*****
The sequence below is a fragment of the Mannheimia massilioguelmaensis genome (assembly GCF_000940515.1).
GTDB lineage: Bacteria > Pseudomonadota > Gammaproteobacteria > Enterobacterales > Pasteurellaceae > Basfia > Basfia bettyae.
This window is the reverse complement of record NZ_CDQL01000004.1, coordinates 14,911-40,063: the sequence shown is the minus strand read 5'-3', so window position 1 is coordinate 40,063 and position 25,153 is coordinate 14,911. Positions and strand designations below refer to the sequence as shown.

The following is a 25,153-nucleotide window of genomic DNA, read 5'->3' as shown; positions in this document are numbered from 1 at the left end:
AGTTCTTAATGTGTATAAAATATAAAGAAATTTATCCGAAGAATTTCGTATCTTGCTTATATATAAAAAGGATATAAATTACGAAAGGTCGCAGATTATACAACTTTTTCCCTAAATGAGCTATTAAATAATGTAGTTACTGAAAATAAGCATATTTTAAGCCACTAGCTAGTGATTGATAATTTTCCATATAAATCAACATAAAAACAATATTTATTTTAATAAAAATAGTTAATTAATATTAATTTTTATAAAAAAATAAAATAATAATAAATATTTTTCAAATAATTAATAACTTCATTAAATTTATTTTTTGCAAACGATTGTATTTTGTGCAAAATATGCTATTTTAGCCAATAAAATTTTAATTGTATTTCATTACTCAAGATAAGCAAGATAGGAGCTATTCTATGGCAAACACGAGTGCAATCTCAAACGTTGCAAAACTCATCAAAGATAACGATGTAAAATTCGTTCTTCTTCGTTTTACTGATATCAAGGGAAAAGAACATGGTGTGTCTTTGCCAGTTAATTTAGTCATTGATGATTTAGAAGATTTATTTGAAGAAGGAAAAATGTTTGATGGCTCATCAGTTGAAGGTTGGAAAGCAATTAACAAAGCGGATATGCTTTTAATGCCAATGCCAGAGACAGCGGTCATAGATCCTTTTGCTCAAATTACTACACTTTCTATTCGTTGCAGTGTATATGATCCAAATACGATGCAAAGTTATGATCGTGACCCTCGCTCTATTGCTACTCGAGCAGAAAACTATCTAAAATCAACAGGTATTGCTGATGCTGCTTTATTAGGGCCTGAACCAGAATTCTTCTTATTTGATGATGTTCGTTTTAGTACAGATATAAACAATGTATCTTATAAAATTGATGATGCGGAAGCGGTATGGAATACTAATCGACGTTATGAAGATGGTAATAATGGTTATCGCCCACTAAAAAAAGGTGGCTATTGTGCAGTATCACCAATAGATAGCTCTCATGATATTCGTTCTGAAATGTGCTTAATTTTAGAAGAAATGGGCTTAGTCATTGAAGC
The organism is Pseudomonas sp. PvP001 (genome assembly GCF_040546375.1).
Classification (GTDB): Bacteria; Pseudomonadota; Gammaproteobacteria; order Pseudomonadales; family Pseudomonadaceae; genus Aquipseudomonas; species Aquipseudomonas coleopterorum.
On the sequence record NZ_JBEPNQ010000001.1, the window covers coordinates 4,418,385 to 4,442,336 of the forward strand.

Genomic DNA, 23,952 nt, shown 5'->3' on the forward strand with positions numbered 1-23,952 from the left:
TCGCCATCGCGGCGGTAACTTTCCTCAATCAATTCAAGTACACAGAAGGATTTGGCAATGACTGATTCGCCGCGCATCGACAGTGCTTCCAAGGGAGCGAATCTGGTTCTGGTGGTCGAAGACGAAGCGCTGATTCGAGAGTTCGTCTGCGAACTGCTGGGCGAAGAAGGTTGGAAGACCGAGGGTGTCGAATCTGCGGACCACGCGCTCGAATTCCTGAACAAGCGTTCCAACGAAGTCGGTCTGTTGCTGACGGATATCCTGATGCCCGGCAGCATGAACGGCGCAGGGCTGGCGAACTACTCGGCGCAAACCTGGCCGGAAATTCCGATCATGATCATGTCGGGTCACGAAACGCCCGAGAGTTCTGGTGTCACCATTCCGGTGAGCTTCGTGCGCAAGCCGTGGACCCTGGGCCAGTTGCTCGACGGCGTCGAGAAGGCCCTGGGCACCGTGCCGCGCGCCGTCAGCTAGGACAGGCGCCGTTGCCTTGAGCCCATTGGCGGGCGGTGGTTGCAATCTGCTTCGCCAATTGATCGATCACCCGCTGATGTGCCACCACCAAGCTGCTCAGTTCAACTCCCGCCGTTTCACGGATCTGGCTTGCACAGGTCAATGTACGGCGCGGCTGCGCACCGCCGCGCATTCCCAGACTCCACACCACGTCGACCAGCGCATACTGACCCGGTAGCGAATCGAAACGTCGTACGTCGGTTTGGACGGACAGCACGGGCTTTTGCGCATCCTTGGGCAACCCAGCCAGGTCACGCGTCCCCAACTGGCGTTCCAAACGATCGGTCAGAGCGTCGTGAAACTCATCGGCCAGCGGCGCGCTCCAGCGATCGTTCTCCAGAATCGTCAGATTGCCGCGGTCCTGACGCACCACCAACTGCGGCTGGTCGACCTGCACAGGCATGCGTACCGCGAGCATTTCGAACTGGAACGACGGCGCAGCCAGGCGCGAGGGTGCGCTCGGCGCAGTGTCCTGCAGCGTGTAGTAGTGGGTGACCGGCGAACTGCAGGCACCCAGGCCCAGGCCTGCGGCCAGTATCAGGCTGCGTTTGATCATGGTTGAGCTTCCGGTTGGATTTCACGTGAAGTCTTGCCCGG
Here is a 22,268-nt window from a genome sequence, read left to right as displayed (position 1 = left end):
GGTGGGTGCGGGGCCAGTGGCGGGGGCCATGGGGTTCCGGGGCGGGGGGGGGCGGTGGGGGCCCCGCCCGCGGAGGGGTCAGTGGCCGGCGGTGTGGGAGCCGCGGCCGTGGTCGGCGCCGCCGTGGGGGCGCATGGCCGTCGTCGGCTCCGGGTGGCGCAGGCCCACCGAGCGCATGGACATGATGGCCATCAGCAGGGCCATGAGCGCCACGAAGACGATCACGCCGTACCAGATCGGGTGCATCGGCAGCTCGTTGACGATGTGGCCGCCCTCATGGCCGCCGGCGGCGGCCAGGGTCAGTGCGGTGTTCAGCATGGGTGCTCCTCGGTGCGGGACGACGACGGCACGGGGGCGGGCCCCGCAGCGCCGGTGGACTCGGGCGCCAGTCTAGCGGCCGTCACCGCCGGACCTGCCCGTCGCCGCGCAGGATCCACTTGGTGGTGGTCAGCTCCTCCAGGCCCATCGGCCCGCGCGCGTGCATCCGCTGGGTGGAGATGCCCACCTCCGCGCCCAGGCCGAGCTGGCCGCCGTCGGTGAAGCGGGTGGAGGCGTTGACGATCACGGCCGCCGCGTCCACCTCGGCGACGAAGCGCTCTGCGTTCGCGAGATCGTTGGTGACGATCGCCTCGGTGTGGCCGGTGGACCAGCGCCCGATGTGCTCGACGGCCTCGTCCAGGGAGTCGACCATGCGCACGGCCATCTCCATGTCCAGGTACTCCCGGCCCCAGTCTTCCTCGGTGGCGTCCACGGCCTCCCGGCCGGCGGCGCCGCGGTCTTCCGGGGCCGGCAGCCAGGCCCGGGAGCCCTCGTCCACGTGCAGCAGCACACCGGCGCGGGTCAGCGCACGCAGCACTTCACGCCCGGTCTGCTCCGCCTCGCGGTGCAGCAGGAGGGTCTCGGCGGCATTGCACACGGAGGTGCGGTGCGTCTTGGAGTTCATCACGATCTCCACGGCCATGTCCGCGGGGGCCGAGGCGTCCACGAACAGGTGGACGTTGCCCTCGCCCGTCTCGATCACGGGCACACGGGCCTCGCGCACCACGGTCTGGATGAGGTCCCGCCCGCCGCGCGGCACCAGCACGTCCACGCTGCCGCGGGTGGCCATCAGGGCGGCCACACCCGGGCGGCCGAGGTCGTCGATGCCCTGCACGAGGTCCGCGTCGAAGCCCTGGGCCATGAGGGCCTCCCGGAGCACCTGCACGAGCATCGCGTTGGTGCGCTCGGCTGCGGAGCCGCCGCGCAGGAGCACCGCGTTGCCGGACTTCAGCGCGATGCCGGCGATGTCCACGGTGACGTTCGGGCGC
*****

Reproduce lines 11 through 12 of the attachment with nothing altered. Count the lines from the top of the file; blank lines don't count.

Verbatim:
Here is a 22,268-nt window from a genome sequence, read left to right as displayed (position 1 = left end):
GGTGGGTGCGGGGCCAGTGGCGGGGGCCATGGGGTTCCGGGGCGGGGGGGGGCGGTGGGGGCCCCGCCCGCGGAGGGGTCAGTGGCCGGCGGTGTGGGAGCCGCGGCCGTGGTCGGCGCCGCCGTGGGGGCGCATGGCCGTCGTCGGCTCCGGGTGGCGCAGGCCCACCGAGCGCATGGACATGATGGCCATCAGCAGGGCCATGAGCGCCACGAAGACGATCACGCCGTACCAGATCGGGTGCATCGGCAGCTCGTTGACGATGTGGCCGCCCTCATGGCCGCCGGCGGCGGCCAGGGTCAGTGCGGTGTTCAGCATGGGTGCTCCTCGGTGCGGGACGACGACGGCACGGGGGCGGGCCCCGCAGCGCCGGTGGACTCGGGCGCCAGTCTAGCGGCCGTCACCGCCGGACCTGCCCGTCGCCGCGCAGGATCCACTTGGTGGTGGTCAGCTCCTCCAGGCCCATCGGCCCGCGCGCGTGCATCCGCTGGGTGGAGATGCCCACCTCCGCGCCCAGGCCGAGCTGGCCGCCGTCGGTGAAGCGGGTGGAGGCGTTGACGATCACGGCCGCCGCGTCCACCTCGGCGACGAAGCGCTCTGCGTTCGCGAGATCGTTGGTGACGATCGCCTCGGTGTGGCCGGTGGACCAGCGCCCGATGTGCTCGACGGCCTCGTCCAGGGAGTCGACCATGCGCACGGCCATCTCCATGTCCAGGTACTCCCGGCCCCAGTCTTCCTCGGTGGCGTCCACGGCCTCCCGGCCGGCGGCGCCGCGGTCTTCCGGGGCCGGCAGCCAGGCCCGGGAGCCCTCGTCCACGTGCAGCAGCACACCGGCGCGGGTCAGCGCACGCAGCACTTCACGCCCGGTCTGCTCCGCCTCGCGGTGCAGCAGGAGGGTCTCGGCGGCATTGCACACGGAGGTGCGGTGCGTCTTGGAGTTCATCACGATCTCCACGGCCATGTCCGCGGGGGCCGAGGCGTCCACGAACAGGTGGACGTTGCCCTCGCCCGTCTCGATCACGGGCACACGGGCCTCGCGCACCACGGTCTGGATGAGGTCCCGCCCGCCGCGCGGCACCAGCACGTCCACGCTGCCGCGGGTGGCCATCAGGGCGGCCACACCCGGGCGGCCGAGGTCGTCGATGCCCTGCACGAGGTCCGCGTCGAAGCCCTGGGCCATGAGGGCCTCCCGGAGCACCTGCACGAGCATCGCGTTGGTGCGCTCGGCTGCGGAGCCGCCGCGCAGGAGCACCGCGTTGCCGGACTTCAGCGCGATGCCGGCGATGTCCACGGTGACGTTCGGGCGC